This study will investigate the links between participation in a sustained, federally-funded early childhood intervention and well-being up to age 35 for a large inner-city cohort of children in the Chicago Longitudinal Study (CLS). The central purpose is to determine if participation in the Child-Parent Center (CPC) Early Education Program for different lengths of time is associated with better health and well-being 26 to 30 years later. Consistent with the high intensity and comprehensiveness of services, a comprehensive set of measures will be investigated to early midlife for participants and their families. These include economic self-sufficiency, career success, and occupational status;physical health and health behaviors;mental health, psychological well-being, and quality of life;educational attainment;social behavior and criminality;and family well-being including parenting and schooling effects on the children of participants. Among the primary questions are the following: (a) Is participation in the CPC program beginning in preschool associated with greater well-being in multiple domains in the fourth decade of life? (b) Does participation in the CPC extended intervention from ages 3 to 9 contribute to adult well-being above and beyond less extensive intervention?, (c) What are the mechanisms through which intervention affects well-being and for different subgroups?, and (d) What are the comparative economic benefits of intervention? The long-term goals include to increase knowledge about the long-run and complex effects of early intervention across a wide range of outcomes and to translate research finding and principles for the promotion of sustained programs and services. The study sample includes 911 program (92% of original sample) and 492 matched comparison group (90% of original sample) participants who enrolled for up to 6 years of intervention beginning at age 3. 93% of the sample are African American. Participants have been followed since birth and extensive data on child, family, and school experiences have been collected from many sources. In the next five years, we will collect, obtain, and analyze a comprehensive set of new data from employment and income, educational, justice system, public aid and health, social-service records, and from the age-31/32 interview of participants;analyze existing data from multiple sources and time periods;and will continue to track life-course development. This study is not only the most extensive of a public early intervention but an efficient use of resources for advancing knowledge on life course and intergenerational impacts. Findings will provide among the best available knowledge of the effects and cost-effectiveness of an established school-based early childhood intervention.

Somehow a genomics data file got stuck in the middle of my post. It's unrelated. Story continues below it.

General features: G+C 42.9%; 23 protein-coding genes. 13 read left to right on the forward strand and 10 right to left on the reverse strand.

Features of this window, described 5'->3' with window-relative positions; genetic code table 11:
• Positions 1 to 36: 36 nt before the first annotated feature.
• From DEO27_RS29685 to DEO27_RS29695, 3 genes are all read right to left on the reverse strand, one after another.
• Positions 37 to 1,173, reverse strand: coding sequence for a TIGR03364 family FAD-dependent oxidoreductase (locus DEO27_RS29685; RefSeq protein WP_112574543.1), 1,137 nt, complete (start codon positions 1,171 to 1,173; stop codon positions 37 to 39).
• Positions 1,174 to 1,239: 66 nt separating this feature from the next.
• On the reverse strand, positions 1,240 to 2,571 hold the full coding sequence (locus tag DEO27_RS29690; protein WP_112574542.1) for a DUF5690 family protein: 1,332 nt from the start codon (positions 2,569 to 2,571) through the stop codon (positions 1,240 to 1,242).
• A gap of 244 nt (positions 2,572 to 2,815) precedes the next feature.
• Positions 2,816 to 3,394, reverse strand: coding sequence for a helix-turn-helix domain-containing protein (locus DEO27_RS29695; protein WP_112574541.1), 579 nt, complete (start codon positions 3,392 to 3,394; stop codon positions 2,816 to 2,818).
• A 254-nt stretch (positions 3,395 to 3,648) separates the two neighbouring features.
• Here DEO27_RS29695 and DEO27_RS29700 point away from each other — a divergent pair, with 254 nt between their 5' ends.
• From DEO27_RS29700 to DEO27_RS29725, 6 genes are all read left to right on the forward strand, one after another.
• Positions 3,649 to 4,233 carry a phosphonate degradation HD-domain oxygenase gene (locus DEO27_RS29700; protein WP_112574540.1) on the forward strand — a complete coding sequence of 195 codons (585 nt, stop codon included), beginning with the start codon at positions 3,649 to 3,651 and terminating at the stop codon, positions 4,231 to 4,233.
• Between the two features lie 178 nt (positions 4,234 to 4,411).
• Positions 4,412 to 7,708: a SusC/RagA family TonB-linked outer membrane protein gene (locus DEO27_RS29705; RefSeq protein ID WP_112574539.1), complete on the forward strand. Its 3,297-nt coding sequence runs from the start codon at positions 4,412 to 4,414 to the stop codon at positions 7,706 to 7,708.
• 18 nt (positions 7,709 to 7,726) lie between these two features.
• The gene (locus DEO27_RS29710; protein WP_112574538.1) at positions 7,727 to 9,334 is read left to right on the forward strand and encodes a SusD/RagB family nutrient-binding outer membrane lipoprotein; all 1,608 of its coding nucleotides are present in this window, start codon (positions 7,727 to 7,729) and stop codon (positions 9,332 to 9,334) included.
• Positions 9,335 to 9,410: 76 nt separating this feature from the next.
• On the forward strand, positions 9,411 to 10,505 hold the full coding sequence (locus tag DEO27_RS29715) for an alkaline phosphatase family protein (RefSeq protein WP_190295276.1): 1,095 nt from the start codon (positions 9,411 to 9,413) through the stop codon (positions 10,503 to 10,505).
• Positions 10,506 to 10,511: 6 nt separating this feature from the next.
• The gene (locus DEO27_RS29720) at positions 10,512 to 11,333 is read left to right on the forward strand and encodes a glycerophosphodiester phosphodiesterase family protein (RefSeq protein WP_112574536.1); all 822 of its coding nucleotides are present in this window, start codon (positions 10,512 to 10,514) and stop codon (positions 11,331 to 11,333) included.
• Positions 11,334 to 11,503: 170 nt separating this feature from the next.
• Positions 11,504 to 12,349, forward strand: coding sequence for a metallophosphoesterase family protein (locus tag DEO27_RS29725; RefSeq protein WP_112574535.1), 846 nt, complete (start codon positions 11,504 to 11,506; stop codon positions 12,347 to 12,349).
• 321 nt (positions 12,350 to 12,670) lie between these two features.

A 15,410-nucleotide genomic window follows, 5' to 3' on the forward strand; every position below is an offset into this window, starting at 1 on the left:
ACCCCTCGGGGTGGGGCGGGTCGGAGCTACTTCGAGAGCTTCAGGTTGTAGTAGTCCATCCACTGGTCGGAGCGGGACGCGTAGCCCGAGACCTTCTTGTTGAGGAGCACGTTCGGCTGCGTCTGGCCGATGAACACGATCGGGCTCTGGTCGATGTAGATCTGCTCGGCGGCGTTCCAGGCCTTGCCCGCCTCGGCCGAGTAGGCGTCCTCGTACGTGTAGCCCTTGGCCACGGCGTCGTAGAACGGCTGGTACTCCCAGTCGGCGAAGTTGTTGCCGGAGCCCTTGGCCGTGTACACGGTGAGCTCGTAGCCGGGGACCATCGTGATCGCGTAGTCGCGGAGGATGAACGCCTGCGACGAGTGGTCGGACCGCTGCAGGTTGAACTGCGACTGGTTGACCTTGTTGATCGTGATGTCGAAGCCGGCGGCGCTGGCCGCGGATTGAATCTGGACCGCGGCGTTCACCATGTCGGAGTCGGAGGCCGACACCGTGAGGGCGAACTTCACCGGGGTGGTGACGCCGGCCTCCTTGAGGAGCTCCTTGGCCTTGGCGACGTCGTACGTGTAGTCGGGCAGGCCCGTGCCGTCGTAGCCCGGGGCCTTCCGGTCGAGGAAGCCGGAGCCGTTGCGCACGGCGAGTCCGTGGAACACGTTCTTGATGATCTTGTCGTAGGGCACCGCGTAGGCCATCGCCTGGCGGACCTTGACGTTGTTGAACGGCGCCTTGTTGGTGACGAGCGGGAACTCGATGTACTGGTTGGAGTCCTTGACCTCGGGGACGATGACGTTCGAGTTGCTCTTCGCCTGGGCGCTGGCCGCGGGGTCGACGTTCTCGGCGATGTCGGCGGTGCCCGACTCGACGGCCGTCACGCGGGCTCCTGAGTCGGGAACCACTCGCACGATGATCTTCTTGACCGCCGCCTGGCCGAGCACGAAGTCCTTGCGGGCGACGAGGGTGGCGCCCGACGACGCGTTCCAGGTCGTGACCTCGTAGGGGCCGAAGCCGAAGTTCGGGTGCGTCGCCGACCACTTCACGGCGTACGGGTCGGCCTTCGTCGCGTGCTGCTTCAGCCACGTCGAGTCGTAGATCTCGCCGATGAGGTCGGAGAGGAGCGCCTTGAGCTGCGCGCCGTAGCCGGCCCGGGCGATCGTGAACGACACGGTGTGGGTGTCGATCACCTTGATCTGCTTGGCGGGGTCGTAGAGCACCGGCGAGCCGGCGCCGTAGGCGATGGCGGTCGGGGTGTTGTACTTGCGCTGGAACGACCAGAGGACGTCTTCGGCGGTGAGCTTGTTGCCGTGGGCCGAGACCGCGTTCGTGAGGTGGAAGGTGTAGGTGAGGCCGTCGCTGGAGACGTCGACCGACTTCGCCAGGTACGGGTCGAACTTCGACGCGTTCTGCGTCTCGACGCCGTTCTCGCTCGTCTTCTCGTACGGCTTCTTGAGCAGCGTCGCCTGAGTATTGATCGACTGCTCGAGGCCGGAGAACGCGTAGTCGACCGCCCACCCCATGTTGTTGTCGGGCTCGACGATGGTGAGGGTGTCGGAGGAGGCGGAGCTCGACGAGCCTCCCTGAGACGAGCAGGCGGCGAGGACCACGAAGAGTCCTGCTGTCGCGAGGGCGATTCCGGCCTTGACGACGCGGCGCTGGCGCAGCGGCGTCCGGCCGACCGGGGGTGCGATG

Public Health Relevance

The long-term effects and cost-effectiveness of sustained early childhood programs are a major focus of child development and policy research. By collecting and analyzing data on a comprehensive set of indicators of well-being up to age 35, the benefits of the intensive school-based Child-Parent Center program will be fully understood. Findings will be used to strengthen investments in early education and to better understand the processes of impact for different life course outcomes.

Agency
National Institute of Health (NIH)
Institute
Eunice Kennedy Shriver National Institute of Child Health & Human Development (NICHD)
Type
Research Project (R01)
Project #
5R01HD034294-19
Application #
8516548
Study Section
Psychosocial Development, Risk and Prevention Study Section (PDRP)
Program Officer
Griffin, James
Project Start
1995-09-01
Project End
2016-08-31
Budget Start
2013-09-01
Budget End
2014-08-31
Support Year
19
Fiscal Year
2013
Total Cost
$491,234
Indirect Cost
$153,628
Name
University of Minnesota Twin Cities
Department
Pediatrics
Type
Schools of Education
DUNS #
555917996
City
Minneapolis
State
MN
Country
United States
Zip Code
55455
Reynolds, Arthur J; Ou, Suh-Ruu (2016) Generative Mechanisms in Early Childhood Interventions: A Confirmatory Research Framework for Prevention. Prev Sci 17:794-805
Giovanelli, Alison; Reynolds, Arthur J; Mondi, Christina F et al. (2016) Adverse Childhood Experiences and Adult Well-Being in a Low-income, Urban Cohort. Pediatrics 137:
Chesmore, Ashley A; Ou, Suh-Ruu; Reynolds, Arthur J (2016) Childhood Placement in Special Education and Adult Well-Being. J Spec Educ 50:109-120
Voith, Laura A; Topitzes, James; Reynolds, Arthur J (2016) Violent Victimization Among Disadvantaged Young Adults Exposed to Early Family Conflict and Abuse: A 24-Year Prospective Study of the Victimization Cycle Across Gender. Violence Vict 31:767-85
Hayakawa, Momoko; Giovanelli, Alison; Englund, Michelle M et al. (2016) Not Just Academics: Paths of Longitudinal Effects From Parent Involvement to Substance Abuse in Emerging Adulthood. J Adolesc Health 58:433-9
Temple, Judy A; Reynolds, Arthur J (2015) Using Benefit-Cost Analysis to Scale Up Early Childhood Programs through Pay-for-Success Financing. J Benefit Cost Anal 6:628-653
Temple, Judy A; Reynolds, Arthur J (2015) Using social impact borrowing to expand preschool through third grade programs in urban public schools. J Educ Stud Placed Risk 20:281-292
Hayakawa, Momoko; Englund, Michelle M; Candee, Allyson et al. (2015) Effective Partnerships in School Reform: Lessons Learned From the Midwest Child-Parent Center Expansion. J Educ Stud Placed Risk 20:263-280
Arteaga, Irma; Humpage, Sarah; Reynolds, Arthur J et al. (2014) One Year of Preschool or Two - Is It Important for Adult Outcomes? Results from the Chicago Longitudinal Study of the Child-Parent Centers. Econ Educ Rev 40:221-237
Reynolds, Arthur J; Richardson, Brandt A; Hayakawa, Momoko et al. (2014) Association of a full-day vs part-day preschool intervention with school readiness, attendance, and parent involvement. JAMA 312:2126-34

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